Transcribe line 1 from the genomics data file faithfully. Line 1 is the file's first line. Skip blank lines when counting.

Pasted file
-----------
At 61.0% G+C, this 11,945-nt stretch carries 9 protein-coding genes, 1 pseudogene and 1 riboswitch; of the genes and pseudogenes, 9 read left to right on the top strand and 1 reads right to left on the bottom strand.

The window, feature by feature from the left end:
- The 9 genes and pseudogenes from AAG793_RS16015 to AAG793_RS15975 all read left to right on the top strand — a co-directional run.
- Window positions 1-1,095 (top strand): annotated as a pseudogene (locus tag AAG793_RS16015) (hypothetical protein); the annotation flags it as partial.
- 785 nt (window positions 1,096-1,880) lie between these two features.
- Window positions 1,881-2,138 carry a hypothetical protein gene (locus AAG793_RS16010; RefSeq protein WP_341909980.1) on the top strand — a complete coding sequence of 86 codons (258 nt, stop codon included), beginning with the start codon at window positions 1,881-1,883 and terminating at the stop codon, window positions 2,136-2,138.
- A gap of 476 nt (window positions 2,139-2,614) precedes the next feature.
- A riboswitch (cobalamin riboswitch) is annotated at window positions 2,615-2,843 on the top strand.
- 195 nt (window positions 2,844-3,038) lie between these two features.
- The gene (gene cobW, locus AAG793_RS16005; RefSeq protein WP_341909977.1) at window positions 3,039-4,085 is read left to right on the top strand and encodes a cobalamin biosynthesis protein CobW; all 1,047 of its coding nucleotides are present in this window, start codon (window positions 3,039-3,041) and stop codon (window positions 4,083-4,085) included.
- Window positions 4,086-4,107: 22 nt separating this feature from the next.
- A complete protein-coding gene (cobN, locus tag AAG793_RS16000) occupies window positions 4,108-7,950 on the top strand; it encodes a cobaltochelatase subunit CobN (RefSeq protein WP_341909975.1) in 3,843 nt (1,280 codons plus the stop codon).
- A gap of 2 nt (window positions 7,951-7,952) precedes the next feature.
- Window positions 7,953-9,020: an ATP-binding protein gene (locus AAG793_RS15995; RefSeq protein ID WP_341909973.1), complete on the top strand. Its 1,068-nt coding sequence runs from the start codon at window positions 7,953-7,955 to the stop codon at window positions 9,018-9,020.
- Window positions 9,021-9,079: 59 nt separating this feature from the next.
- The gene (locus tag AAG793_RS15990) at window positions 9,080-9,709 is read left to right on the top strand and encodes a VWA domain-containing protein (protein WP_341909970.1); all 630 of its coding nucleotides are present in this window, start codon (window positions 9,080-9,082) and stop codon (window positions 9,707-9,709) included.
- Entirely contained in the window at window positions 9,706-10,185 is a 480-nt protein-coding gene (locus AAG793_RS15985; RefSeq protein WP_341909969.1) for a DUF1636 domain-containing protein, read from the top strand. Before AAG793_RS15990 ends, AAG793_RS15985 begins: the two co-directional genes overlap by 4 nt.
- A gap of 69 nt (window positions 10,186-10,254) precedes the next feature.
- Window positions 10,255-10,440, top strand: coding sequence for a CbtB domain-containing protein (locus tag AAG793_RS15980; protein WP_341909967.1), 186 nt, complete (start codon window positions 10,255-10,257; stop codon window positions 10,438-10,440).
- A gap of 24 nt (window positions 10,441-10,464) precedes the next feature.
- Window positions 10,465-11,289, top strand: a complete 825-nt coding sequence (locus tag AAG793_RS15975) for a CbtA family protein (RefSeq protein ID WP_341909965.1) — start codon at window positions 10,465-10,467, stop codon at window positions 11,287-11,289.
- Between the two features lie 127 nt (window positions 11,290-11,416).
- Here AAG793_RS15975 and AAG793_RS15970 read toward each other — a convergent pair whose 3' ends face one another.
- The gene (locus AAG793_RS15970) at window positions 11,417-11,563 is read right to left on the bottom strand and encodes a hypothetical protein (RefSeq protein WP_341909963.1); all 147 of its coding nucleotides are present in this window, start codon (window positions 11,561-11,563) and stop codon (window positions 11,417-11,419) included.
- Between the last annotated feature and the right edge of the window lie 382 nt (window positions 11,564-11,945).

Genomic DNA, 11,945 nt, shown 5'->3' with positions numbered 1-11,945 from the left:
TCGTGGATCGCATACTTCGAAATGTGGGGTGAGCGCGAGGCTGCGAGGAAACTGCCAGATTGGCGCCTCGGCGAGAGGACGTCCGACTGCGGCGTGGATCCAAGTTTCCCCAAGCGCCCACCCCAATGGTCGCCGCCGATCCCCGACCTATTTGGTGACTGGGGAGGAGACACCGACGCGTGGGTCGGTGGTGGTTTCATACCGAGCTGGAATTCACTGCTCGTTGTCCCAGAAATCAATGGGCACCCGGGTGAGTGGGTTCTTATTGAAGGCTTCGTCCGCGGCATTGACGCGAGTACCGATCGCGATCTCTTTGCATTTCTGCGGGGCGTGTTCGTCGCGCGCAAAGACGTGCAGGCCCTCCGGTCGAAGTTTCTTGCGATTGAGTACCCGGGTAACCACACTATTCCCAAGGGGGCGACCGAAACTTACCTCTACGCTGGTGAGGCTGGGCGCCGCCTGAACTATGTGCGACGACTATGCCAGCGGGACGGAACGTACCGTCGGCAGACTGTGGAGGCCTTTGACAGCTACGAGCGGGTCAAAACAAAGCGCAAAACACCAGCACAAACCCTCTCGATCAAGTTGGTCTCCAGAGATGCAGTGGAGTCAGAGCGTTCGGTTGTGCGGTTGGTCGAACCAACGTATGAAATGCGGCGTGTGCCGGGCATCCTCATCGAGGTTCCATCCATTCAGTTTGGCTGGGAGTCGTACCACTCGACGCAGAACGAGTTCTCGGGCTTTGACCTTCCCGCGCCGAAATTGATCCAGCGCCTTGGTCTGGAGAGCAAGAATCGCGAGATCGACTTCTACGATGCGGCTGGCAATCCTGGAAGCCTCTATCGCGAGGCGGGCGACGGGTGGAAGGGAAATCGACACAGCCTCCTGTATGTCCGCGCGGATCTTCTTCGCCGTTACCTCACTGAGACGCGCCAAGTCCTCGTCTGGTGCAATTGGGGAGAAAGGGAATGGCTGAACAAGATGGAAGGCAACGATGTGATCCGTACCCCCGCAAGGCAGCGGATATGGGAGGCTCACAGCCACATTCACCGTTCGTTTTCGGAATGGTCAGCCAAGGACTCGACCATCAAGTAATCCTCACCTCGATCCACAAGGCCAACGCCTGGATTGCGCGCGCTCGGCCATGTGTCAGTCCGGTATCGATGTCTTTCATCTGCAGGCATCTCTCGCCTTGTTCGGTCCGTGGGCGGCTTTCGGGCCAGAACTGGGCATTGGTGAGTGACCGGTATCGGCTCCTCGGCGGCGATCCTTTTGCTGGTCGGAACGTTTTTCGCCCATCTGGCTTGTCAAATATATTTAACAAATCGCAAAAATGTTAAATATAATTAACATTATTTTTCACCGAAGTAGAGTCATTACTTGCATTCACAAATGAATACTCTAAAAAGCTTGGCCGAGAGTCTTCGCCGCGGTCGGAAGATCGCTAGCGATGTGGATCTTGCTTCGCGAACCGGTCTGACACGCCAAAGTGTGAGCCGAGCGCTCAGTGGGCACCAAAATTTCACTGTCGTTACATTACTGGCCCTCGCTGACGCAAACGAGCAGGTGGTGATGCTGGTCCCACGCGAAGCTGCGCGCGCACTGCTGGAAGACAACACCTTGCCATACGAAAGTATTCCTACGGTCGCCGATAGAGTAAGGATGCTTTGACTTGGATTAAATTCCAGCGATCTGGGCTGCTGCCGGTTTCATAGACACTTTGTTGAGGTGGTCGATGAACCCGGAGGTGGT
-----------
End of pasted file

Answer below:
At 61.0% G+C, this 11,945-nt stretch carries 9 protein-coding genes, 1 pseudogene and 1 riboswitch; of the genes and pseudogenes, 9 read left to right on the top strand and 1 reads right to left on the bottom strand.